Who Is Pietrangelo Buttafuoco, the New Head of Venice Biennale?

For the international film industry, Pietrangelo Buttafuoco, the man nominated to take over as the next president of the Venice Biennale, the foundation that oversees the Venice Film Festival, is a bit of an unknown. Not so in Italy, where Buttafuoco is one of the most prominent voices of Italy’s new right-wing, which has seen political success in the election last year of Italy’s far-right Prime Minister Giorgia Meloni and her Fratelli d’Italia party.

The 60-year writer and journalist was literally born into the Italian right — his uncle was the extreme-right politician Antonino Buttafuoco —and for decades, as a journalist, novelist and television commenter, has been one of the right-wing’s prime promoters. He wrote a glowing biography of late Italian Prime Minister Silvio Berlusconi, who was obsessed with what he saw as the hegemony of “the communists” in Italian cultural institutions. In a recent radio broadcast, he said he says a prayer every morning for Meloni “that she will make it.”

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In the Italian media, Buttafuoco’s Biennale appointment is seen as the latest move by Meloni and her Fratelli d’Italia party to exert control over Italy’s culture industry. The government pushed through a law outing the more left-wing management of the Centro Sperimentale, the country’s main film public school, and giving Italian ministries more power over appointing members to its advisory board. Meloni supporters backed the appointment of right-wing journalists Alessandro Giuli and Mauro Mazza to management positions at key cultural institutions. Giuli is the new director of Fondazione MAXXI, which manages Italy’s national museum for contemporary art and architecture. Mazza was named the “extraordinary commissioner” to lead the delegation to the 2024 Frankfurt Book Fair, where Italy will be the country of honor. The government is also looking to put its people in key positions at Rai, Italy’s public broadcaster.

Buttafuoco has cultural management experience —he is president of the Teatro Sabile in Abruzzo and used to run the Teatro Stabile in Catania—but Lido insiders worry he may try to use his new position at the Biennale to push the Venice Film Festival in a more right-wing friendly direction.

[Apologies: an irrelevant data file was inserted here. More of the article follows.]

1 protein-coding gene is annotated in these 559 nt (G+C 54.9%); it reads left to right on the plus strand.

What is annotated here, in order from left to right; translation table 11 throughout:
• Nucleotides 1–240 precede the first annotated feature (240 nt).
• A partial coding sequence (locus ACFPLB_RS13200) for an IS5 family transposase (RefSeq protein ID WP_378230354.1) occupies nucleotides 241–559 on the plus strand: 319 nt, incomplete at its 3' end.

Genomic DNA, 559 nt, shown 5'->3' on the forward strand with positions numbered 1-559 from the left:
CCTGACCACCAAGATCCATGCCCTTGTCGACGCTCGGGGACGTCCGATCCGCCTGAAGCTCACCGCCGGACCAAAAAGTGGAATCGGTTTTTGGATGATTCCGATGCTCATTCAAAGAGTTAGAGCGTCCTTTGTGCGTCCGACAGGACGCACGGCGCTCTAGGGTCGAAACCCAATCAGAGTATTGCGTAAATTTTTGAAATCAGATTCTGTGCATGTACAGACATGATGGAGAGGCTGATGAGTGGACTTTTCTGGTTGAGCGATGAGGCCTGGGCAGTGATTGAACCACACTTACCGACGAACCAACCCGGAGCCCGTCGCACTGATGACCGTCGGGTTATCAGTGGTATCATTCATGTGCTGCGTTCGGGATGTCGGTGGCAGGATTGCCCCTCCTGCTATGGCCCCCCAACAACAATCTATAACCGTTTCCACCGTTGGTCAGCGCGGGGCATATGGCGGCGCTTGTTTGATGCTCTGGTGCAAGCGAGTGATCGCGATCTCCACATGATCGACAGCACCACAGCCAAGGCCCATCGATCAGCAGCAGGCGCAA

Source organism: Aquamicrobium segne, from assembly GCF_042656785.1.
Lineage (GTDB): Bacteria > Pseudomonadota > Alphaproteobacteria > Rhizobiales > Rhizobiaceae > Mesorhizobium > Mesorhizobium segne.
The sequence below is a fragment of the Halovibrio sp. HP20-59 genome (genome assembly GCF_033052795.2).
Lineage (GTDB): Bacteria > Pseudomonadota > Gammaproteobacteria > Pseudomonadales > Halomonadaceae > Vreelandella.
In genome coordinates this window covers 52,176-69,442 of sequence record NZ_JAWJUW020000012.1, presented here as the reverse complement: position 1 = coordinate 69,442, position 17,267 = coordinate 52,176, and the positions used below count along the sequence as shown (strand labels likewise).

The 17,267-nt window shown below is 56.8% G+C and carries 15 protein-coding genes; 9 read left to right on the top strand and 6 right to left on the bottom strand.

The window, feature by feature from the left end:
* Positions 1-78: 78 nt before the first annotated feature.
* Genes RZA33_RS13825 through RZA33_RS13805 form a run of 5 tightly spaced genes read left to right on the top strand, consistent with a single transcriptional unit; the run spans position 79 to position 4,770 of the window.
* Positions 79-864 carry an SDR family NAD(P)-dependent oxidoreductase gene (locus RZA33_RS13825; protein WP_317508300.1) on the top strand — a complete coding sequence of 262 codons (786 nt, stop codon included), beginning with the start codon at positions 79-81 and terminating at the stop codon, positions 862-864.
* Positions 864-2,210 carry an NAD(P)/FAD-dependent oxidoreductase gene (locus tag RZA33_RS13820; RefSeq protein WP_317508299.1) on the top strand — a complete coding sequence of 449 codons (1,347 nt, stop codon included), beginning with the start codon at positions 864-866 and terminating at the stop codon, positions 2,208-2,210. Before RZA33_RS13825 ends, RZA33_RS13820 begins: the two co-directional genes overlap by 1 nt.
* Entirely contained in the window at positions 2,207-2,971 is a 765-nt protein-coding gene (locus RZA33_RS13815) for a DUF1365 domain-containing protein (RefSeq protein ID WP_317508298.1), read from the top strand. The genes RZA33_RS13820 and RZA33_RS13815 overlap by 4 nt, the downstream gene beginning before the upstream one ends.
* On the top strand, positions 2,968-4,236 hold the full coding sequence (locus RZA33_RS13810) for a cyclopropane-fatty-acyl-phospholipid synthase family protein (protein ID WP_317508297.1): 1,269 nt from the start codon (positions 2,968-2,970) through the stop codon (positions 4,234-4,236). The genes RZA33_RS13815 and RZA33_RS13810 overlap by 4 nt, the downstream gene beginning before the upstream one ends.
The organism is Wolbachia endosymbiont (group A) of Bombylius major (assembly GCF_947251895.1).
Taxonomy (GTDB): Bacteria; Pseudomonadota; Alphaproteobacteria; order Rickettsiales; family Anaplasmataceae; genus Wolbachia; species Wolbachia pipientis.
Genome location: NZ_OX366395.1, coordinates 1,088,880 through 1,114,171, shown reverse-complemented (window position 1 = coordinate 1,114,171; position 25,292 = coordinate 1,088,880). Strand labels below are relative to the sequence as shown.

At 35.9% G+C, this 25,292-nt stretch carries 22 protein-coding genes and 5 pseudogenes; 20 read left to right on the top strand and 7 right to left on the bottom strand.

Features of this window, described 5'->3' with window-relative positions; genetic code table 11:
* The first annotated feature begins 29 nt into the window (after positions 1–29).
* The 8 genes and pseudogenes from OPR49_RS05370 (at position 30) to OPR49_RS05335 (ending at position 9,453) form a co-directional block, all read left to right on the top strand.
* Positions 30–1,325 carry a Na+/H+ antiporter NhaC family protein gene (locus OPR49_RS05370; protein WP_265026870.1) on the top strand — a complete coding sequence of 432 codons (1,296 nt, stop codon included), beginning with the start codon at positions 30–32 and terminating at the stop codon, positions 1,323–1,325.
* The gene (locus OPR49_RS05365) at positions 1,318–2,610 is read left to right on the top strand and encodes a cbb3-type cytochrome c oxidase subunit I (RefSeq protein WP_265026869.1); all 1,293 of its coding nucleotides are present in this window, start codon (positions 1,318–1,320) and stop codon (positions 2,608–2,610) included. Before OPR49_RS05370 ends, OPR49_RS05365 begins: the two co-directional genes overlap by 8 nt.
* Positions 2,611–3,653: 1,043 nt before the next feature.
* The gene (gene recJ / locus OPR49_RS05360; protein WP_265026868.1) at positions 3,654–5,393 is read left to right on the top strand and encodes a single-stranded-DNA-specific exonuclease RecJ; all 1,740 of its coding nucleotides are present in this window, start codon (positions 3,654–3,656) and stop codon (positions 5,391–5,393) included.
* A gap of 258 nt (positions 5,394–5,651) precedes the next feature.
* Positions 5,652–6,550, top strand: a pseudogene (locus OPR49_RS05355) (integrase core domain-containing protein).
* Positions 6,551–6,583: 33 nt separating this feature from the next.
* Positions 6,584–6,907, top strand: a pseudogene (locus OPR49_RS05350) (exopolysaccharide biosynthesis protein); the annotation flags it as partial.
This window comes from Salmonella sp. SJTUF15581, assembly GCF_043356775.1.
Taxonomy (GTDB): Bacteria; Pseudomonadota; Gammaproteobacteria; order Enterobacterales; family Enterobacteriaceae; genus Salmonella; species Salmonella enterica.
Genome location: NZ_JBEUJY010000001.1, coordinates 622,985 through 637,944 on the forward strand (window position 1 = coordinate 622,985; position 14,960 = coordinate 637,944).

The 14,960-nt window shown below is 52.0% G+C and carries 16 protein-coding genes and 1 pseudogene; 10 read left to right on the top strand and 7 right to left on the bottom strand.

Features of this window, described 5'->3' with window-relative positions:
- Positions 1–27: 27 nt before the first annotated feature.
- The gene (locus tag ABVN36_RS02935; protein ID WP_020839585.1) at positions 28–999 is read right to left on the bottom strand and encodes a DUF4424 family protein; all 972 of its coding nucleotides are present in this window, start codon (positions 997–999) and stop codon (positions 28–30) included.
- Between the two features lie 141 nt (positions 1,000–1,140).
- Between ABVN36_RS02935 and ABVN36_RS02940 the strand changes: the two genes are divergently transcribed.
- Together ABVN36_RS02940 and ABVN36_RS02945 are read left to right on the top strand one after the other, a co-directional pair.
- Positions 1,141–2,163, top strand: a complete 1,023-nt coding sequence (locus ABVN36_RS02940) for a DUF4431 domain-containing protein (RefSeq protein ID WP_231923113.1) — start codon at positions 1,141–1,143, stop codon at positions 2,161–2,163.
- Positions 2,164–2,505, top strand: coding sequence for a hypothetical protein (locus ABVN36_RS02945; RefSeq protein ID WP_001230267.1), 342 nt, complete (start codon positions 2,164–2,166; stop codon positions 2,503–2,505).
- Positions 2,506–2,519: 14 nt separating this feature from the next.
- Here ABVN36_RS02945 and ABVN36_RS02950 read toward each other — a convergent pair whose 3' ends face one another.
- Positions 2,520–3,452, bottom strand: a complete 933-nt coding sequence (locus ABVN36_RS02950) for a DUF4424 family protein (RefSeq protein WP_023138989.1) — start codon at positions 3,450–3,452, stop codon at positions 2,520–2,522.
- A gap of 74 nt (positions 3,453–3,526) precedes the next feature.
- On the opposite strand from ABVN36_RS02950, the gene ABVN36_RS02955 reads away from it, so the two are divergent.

“Another glass ceiling has been broken,” said Raffaele Speranzon, deputy group leader of Meloni’s Fratelli d’Italia party, speaking to the La Stampa newspaper. “Often, the left has considered the Biennale Foundation its own personal fiefdom in which to place friends and acolytes. Buttafuoco, finally, affirms a change that the Meloni government wants to imprint in every cultural and social center of the nation: [Only appointing] people based on their depth, competence, and authority.”

Rachele Scarpa, a local center-left politician, said Speranzon’s comments were “a chilling vision of how the right conceives the cultural institutions of our country.” She added: “What is most alarming is that he calls into question the work of an institution, such as La Biennale, whose sole aim must be to take care of its exhibitions and certainly not to make the Fratelli d’Italia happy.”

La Stampa reported that Buttafuoco posted the phrase “Me Ne Frego,” (I don’t care), a popular slogan with Italian fascist groups, in his WhatsApp profile. He has had close connections with the neo-fascist group, having previously been a member of the central committee of the Italian Social Movement – National Right and the national assembly of the National Alliance, two far-right political groups.

But Buttafuoco’s precise politics are not so easy to pin down.

One of the most well-known facts about Buttafuoco is his decision to convert to Islam. In 2015 Meloni herself blocked Buttafuoco’s candidacy to become governor of Sicily, citing his conversion as the reason. “Everyone is free to practice the religion they want but I believe that in current times, Italy and Europe must claim their Greek, Roman and Christian origins in the face of those who would like to wipe them out,” she said.

Italian undersecretary of culture Vittorio Sgarbi, in contrast, has called Buttafuoco’s Muslim faith “a guarantee of originality” and dialog in his new job running the Biennale.

In 1999, when asked directly by Italian political philosopher Norberto Bobbio if he was a fascist, Buttafuoco’s replied: “I am not a fascist. I am something else.”

What that “something else” will mean for the Venice Film Festival remains an open question.

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